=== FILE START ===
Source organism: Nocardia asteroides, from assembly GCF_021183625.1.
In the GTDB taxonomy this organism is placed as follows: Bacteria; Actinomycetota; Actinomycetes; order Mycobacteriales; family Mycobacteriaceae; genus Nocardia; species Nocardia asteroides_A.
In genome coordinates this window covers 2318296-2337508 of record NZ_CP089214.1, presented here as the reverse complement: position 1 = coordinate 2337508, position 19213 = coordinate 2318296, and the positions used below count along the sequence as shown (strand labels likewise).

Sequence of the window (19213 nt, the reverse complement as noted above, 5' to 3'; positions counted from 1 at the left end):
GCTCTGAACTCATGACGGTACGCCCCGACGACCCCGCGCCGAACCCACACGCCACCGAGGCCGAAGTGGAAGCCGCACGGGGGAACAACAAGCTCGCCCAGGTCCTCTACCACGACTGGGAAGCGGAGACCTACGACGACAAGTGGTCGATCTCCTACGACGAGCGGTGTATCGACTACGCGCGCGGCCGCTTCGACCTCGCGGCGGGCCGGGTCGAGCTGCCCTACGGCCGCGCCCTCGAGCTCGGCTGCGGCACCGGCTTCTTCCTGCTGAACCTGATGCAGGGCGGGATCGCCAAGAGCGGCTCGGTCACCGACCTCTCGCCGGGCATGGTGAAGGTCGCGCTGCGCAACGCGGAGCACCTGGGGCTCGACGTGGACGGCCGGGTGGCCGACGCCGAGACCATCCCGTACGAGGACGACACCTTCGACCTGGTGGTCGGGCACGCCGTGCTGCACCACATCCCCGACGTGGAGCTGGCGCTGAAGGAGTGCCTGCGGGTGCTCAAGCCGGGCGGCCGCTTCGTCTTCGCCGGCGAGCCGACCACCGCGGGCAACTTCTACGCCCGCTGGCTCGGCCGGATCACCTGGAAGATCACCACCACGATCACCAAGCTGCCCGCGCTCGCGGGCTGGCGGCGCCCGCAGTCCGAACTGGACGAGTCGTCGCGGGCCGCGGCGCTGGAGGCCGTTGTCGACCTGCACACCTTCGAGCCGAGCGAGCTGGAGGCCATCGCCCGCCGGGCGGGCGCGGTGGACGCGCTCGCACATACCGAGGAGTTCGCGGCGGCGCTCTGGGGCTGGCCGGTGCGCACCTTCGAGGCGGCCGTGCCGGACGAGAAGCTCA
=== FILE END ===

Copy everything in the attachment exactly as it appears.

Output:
Source organism: Nocardia asteroides, from assembly GCF_021183625.1.
In the GTDB taxonomy this organism is placed as follows: Bacteria; Actinomycetota; Actinomycetes; order Mycobacteriales; family Mycobacteriaceae; genus Nocardia; species Nocardia asteroides_A.
In genome coordinates this window covers 2318296-2337508 of record NZ_CP089214.1, presented here as the reverse complement: position 1 = coordinate 2337508, position 19213 = coordinate 2318296, and the positions used below count along the sequence as shown (strand labels likewise).

Sequence of the window (19213 nt, the reverse complement as noted above, 5' to 3'; positions counted from 1 at the left end):
GCTCTGAACTCATGACGGTACGCCCCGACGACCCCGCGCCGAACCCACACGCCACCGAGGCCGAAGTGGAAGCCGCACGGGGGAACAACAAGCTCGCCCAGGTCCTCTACCACGACTGGGAAGCGGAGACCTACGACGACAAGTGGTCGATCTCCTACGACGAGCGGTGTATCGACTACGCGCGCGGCCGCTTCGACCTCGCGGCGGGCCGGGTCGAGCTGCCCTACGGCCGCGCCCTCGAGCTCGGCTGCGGCACCGGCTTCTTCCTGCTGAACCTGATGCAGGGCGGGATCGCCAAGAGCGGCTCGGTCACCGACCTCTCGCCGGGCATGGTGAAGGTCGCGCTGCGCAACGCGGAGCACCTGGGGCTCGACGTGGACGGCCGGGTGGCCGACGCCGAGACCATCCCGTACGAGGACGACACCTTCGACCTGGTGGTCGGGCACGCCGTGCTGCACCACATCCCCGACGTGGAGCTGGCGCTGAAGGAGTGCCTGCGGGTGCTCAAGCCGGGCGGCCGCTTCGTCTTCGCCGGCGAGCCGACCACCGCGGGCAACTTCTACGCCCGCTGGCTCGGCCGGATCACCTGGAAGATCACCACCACGATCACCAAGCTGCCCGCGCTCGCGGGCTGGCGGCGCCCGCAGTCCGAACTGGACGAGTCGTCGCGGGCCGCGGCGCTGGAGGCCGTTGTCGACCTGCACACCTTCGAGCCGAGCGAGCTGGAGGCCATCGCCCGCCGGGCGGGCGCGGTGGACGCGCTCGCACATACCGAGGAGTTCGCGGCGGCGCTCTGGGGCTGGCCGGTGCGCACCTTCGAGGCGGCCGTGCCGGACGAGAAGCTCA